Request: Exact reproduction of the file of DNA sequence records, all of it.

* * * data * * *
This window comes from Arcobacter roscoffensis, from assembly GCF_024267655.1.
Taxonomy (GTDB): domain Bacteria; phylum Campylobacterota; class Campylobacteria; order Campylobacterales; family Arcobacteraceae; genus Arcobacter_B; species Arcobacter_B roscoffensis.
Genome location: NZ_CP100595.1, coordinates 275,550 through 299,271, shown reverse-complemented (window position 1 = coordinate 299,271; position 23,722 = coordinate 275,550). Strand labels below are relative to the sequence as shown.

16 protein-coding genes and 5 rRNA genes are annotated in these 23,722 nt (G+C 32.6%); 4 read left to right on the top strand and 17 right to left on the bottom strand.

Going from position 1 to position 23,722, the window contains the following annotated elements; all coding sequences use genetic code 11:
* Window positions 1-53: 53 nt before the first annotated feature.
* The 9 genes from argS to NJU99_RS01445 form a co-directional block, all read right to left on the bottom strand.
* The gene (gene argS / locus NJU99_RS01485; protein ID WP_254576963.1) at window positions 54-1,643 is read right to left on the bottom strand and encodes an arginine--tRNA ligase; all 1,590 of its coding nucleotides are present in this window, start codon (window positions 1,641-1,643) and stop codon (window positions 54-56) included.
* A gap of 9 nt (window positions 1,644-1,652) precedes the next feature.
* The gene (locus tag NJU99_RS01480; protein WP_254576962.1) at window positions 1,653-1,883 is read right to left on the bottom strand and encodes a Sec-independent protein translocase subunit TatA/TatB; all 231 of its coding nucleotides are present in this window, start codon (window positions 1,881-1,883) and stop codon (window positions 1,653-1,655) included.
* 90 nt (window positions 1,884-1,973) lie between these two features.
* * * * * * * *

This window comes from Arcobacter roscoffensis, from assembly GCF_024267655.1.
Taxonomy (GTDB): domain Bacteria; phylum Campylobacterota; class Campylobacteria; order Campylobacterales; family Arcobacteraceae; genus Arcobacter_B; species Arcobacter_B roscoffensis.
Genome location: NZ_CP100595.1, coordinates 275,550 through 299,271, shown reverse-complemented (window position 1 = coordinate 299,271; position 23,722 = coordinate 275,550). Strand labels below are relative to the sequence as shown.

16 protein-coding genes and 5 rRNA genes are annotated in these 23,722 nt (G+C 32.6%); 4 read left to right on the top strand and 17 right to left on the bottom strand.

Going from position 1 to position 23,722, the window contains the following annotated elements; all coding sequences use genetic code 11:
* Window positions 1-53: 53 nt before the first annotated feature.
* The 9 genes from argS to NJU99_RS01445 form a co-directional block, all read right to left on the bottom strand.
* The gene (gene argS / locus NJU99_RS01485; protein ID WP_254576963.1) at window positions 54-1,643 is read right to left on the bottom strand and encodes an arginine--tRNA ligase; all 1,590 of its coding nucleotides are present in this window, start codon (window positions 1,641-1,643) and stop codon (window positions 54-56) included.
* A gap of 9 nt (window positions 1,644-1,652) precedes the next feature.
* The gene (locus tag NJU99_RS01480; protein WP_254576962.1) at window positions 1,653-1,883 is read right to left on the bottom strand and encodes a Sec-independent protein translocase subunit TatA/TatB; all 231 of its coding nucleotides are present in this window, start codon (window positions 1,881-1,883) and stop codon (window positions 1,653-1,655) included.
* 90 nt (window positions 1,884-1,973) lie between these two features.